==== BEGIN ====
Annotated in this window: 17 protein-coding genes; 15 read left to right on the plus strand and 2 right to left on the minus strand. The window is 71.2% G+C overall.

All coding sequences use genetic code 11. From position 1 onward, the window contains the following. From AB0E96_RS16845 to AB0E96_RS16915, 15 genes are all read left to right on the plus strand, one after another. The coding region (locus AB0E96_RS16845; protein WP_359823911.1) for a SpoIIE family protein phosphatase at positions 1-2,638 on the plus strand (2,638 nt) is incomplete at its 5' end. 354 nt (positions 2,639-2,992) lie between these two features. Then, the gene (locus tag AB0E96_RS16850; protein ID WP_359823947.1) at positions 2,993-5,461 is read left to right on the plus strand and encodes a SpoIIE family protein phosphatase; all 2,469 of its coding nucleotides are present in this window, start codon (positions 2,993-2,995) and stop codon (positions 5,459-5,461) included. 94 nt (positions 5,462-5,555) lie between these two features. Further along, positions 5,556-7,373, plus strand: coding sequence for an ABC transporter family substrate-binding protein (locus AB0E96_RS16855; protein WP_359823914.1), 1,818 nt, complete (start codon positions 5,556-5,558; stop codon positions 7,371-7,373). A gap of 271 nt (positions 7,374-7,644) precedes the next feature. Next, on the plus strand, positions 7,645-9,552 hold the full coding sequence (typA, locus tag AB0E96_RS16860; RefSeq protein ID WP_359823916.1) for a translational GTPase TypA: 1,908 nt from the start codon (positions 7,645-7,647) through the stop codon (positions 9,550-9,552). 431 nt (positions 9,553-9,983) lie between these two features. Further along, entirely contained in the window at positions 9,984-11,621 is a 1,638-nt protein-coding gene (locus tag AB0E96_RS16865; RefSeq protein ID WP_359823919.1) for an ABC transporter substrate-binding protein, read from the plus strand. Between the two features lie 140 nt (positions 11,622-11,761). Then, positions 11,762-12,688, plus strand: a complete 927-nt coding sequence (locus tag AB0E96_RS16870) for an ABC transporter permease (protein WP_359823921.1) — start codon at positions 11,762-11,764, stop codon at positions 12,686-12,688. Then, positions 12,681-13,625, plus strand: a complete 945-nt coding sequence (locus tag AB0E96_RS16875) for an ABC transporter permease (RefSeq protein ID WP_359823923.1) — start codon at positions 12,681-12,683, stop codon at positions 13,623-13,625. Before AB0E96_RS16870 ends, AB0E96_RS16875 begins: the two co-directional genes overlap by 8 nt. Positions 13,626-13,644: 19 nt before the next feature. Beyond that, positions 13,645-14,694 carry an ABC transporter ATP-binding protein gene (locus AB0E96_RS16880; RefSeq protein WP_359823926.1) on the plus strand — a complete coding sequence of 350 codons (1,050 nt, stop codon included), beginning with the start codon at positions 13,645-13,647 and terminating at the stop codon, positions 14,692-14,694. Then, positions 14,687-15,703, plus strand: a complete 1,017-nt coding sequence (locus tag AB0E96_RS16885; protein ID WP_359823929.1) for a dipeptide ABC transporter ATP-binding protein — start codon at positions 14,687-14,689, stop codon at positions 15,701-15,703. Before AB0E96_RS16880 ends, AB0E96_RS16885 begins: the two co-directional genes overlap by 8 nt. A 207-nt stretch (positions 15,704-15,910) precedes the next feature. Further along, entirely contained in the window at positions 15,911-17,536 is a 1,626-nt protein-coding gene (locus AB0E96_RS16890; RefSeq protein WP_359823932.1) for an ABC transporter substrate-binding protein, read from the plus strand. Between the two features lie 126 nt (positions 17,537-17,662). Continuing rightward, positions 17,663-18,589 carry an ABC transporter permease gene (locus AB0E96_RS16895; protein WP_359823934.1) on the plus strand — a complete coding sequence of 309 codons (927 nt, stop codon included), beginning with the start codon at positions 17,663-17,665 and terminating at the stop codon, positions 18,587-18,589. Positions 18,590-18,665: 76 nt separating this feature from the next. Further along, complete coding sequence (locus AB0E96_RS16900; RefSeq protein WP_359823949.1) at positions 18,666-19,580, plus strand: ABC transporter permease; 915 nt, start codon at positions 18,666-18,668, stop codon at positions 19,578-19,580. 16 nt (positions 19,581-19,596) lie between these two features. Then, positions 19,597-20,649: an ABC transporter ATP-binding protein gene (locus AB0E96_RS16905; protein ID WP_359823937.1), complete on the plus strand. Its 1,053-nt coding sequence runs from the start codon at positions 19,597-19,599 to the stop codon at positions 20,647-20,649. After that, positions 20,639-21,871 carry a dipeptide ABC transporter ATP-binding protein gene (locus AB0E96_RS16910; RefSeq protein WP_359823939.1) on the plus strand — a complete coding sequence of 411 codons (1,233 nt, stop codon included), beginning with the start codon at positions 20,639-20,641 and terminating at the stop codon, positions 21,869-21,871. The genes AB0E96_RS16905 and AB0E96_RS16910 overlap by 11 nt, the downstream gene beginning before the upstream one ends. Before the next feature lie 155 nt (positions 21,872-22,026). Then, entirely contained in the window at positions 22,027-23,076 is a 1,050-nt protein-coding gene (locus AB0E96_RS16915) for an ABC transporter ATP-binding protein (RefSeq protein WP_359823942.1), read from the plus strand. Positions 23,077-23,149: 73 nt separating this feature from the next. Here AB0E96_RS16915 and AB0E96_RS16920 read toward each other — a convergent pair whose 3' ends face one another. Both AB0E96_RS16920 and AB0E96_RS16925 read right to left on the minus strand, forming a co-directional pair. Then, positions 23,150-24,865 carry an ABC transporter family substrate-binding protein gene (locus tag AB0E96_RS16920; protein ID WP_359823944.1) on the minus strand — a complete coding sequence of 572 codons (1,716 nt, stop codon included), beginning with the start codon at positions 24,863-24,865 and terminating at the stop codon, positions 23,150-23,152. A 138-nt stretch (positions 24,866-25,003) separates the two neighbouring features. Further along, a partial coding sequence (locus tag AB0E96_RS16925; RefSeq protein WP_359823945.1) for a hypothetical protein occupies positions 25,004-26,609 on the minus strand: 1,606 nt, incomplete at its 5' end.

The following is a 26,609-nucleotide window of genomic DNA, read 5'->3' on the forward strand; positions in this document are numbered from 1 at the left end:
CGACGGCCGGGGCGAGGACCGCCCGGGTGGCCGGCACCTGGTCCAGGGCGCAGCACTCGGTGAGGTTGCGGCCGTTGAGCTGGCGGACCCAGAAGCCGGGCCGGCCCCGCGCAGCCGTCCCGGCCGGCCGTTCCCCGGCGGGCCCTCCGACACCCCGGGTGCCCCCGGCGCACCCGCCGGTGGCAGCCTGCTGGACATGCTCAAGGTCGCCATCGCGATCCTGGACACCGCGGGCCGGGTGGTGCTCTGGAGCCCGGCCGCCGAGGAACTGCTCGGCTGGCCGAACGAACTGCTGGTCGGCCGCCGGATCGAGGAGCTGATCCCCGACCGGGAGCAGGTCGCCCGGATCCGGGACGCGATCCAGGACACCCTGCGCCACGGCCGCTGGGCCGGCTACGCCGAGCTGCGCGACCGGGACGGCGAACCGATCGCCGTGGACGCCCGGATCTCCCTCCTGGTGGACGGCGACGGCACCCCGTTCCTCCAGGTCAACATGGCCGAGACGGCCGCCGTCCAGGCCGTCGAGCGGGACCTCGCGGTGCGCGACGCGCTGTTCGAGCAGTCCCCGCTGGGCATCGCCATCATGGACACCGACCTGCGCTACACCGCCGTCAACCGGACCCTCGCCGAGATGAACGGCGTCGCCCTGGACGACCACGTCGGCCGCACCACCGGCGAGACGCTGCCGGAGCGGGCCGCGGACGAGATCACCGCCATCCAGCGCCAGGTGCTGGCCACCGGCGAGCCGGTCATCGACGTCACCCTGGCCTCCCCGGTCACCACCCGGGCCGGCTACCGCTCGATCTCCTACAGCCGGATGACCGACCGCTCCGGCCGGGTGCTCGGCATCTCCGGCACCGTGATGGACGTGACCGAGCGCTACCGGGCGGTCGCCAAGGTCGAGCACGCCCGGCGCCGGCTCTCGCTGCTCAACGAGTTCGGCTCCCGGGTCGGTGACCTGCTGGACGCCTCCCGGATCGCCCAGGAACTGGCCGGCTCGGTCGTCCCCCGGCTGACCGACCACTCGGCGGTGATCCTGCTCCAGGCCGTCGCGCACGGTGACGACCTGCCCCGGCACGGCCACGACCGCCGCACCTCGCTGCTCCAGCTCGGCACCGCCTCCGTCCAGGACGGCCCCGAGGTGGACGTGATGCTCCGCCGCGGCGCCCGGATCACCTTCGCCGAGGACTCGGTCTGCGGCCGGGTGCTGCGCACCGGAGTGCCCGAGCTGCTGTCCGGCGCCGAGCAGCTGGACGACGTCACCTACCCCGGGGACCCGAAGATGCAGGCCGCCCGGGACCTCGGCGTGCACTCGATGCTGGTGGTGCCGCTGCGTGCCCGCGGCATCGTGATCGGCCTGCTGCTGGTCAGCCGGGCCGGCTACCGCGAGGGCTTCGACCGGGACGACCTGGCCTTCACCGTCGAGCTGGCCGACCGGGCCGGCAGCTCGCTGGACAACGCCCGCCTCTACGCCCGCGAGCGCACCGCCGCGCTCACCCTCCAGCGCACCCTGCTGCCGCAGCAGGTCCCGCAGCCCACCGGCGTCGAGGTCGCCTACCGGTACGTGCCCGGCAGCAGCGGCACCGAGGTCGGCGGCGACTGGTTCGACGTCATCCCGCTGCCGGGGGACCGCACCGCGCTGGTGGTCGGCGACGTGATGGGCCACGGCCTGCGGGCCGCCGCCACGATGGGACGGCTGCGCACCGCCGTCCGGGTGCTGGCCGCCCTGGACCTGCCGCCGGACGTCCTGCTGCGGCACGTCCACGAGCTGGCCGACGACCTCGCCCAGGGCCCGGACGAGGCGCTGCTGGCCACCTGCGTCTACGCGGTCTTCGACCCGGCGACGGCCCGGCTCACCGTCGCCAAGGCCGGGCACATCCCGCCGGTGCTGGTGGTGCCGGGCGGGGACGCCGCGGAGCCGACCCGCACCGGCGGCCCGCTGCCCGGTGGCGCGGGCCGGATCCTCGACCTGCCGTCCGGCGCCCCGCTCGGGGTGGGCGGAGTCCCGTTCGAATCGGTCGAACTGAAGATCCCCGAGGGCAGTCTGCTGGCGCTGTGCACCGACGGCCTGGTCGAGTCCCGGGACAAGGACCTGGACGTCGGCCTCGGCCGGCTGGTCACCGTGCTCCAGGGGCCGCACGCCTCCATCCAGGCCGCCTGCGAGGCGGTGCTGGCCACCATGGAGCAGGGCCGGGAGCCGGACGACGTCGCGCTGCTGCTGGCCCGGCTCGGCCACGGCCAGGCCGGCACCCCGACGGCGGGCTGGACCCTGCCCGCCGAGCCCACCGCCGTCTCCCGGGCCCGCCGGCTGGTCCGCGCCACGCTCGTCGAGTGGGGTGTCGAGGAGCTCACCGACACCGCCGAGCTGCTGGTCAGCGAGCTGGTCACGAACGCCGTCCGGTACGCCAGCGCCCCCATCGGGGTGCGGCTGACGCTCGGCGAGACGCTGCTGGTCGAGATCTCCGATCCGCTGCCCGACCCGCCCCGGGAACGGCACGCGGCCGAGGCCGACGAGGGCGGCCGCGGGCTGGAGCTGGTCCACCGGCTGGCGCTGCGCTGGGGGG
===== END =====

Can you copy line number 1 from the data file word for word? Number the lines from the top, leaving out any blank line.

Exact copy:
Annotated in this window: 17 protein-coding genes; 15 read left to right on the plus strand and 2 right to left on the minus strand. The window is 71.2% G+C overall.